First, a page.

The Insured Left Its Imprint

Was there a sufficient insurable interest for this insured whose building housed a printing business owned by a different entity with the same shareholder?

On January 12, 2023, the Honourable Dominique Poulin of the Superior Court of Quebec answered this question in a decision on the notion of insurable interest: 9208-9499 Québec inc. c. Royal & Sun Alliance du Canada, société d’assurances, 2023 QCCS 62.

Summary of the Facts

9208-9499 Québec inc. (the “insured“) is the owner of a building that was damaged by a fire on March 18, 2018. The fire partially destroyed the building where a printing business was located, the property and equipment of which belonged to 9228-4280 Québec inc. who occupied the building as a tenant (the “tenant“).Mr. Mehdi Afzali, owned both companies as sole share-holder.  Royal & Sun Alliance du Canada, société d’assurances (the “insurer“) issued a policy only in favour of its insured covering  the building and its contents.

Insurer’s Position

Following the fire, the insurer refused to indemnify its insured on the grounds that it would not have an insurable interest in the insured property, in that the contents of the building did not belong to it and that it did not have an economic interest in the building used exclusively by the tenant. The latter also paid the expenses.

The Court’s Decision

The leading principles regarding insurance interests were set out by the Supreme Court of Canada in Kosmopoulos v. Constitution Insurance Co, [1987] SCR 2. Essentially, the court stated that there is a sufficient interest as long as some relationship or connection is established with the insured property and that he sustains damages as a result of the loss because he gains a certain benefit from the insured property and sustains a loss if the property is damaged. The Honourable Dominique Poulin relied on this leading case to render her judgment and did not apply a strict interpretation of the concept of insurable interest.

Insured’s Insurance Interest in the Building

The insurer attempted to establish that its insured was acting as a prêt-nom for the tenant. However, the insured established, to the satisfaction of the Court, its ownership and insurable interest in the building. Indeed, the insured communicated a deed of purchase of the building and demonstrated that it had resold it to a third party. Furthermore, the fact that the insured had a financial obligation to the bank, secured by mortgage, established its economic interest in the building.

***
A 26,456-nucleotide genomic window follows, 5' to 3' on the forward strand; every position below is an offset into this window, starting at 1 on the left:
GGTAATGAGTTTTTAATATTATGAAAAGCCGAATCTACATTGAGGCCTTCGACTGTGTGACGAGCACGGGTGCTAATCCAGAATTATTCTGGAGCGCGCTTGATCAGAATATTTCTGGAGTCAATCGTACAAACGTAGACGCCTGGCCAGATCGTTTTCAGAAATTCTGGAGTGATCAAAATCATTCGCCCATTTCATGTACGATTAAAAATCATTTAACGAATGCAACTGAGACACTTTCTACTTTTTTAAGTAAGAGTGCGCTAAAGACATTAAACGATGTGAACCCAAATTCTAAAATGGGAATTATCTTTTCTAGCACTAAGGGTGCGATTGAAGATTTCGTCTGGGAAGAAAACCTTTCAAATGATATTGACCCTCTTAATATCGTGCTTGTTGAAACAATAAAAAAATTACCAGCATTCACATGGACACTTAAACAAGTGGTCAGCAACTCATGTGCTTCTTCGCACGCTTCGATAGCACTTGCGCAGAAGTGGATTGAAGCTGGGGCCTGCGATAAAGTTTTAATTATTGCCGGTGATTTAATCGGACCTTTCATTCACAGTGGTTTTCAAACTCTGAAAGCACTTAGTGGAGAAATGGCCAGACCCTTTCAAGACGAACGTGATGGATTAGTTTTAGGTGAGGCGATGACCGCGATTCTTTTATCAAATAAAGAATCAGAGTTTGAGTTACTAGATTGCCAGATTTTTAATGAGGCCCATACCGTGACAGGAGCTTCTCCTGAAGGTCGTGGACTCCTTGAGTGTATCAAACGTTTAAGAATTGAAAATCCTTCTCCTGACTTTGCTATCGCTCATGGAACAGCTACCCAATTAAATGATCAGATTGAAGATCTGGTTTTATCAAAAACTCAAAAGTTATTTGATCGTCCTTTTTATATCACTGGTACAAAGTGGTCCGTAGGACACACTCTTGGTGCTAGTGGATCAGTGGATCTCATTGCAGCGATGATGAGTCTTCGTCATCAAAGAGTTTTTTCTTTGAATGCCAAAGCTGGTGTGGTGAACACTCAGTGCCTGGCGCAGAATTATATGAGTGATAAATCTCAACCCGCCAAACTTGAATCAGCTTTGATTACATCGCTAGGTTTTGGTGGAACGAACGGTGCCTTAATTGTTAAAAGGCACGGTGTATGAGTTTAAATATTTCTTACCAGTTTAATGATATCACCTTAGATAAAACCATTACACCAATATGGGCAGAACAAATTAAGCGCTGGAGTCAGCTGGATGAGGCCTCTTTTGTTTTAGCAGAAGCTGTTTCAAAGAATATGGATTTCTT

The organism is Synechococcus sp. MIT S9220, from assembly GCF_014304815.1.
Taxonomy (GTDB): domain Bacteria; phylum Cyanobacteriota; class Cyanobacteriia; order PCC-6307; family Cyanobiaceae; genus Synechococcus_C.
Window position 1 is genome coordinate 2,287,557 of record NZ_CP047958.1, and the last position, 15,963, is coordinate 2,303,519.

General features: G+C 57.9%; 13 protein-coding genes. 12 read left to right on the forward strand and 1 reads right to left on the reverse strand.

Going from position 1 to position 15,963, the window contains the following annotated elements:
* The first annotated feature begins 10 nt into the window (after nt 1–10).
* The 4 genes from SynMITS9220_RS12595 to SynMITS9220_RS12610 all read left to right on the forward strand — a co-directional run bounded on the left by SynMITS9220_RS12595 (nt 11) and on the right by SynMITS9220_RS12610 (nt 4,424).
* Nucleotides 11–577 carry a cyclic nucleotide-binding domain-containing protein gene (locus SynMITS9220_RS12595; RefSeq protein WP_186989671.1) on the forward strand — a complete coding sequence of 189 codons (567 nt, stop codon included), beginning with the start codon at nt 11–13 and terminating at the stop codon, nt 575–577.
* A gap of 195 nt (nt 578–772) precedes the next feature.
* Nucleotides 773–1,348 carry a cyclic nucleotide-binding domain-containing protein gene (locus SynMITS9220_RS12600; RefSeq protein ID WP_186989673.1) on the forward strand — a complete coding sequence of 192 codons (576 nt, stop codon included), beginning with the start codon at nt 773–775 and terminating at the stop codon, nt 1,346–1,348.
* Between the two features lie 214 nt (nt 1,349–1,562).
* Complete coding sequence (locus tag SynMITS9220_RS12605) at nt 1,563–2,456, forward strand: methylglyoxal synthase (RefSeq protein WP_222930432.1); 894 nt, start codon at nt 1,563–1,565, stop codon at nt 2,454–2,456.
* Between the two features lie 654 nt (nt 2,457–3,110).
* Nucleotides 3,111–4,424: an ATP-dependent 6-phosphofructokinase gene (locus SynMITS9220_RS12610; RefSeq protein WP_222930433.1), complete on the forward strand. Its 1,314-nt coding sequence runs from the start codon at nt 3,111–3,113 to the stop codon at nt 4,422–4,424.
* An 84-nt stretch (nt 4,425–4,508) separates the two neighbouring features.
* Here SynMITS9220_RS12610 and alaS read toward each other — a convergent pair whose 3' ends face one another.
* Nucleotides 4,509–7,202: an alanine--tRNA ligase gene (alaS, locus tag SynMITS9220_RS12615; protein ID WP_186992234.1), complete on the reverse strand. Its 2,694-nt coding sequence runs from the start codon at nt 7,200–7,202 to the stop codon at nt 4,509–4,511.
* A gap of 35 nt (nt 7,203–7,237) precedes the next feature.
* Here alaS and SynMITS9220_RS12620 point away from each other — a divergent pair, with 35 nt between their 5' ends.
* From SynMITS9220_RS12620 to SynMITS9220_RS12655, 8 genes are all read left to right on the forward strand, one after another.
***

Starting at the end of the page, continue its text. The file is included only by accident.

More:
The insurer also argued that its insured was not acting as an owner at the time the policy was taken out in 2016 in that it was the tenant that, as of 2015, was paying the mortgage payments and the other expenses related to the building. Mr. Afzali explained that the tenant was occupying the premises under a lease, the rent for which was paid by assumption of the mortgage payments and by the payment of other building expenses. The judge found that this was not sufficient to raise questions about the existence of the insured’s ownership and insurance interest in the building.

Insured’s Insurance Interest in the Contents

The Court concluded from the evidence that the contents of the building were owned by the tenant, that they were intended for the operation of the tenant’s business, that the tenant’s operations allowed it to generate income and pay its rent, and that the insured, the owner of the building, had no ongoing financial activities since 2015. The Court also noted that the insured and the tenant were related companies owned by the same person, Mr. Afzali, and that the tenant was not insured for its assets and was not compensated for its loss.

In light of the foregoing, the Court determined that the insured had a clear economic interest in the tenant’s assets. Indeed, since Mr. Afzali had an insurable interest in the tenant’s assets and was the sole shareholder of both the tenant and the insured, the Court concluded that this interest existed even though Mr. Afzali was acting through the insured company.

The Court therefore concluded that the insured succeeded in demonstrating its insurable interest and ordered the insurer to pay an indemnity to the insured for damages to the building and to its contents.



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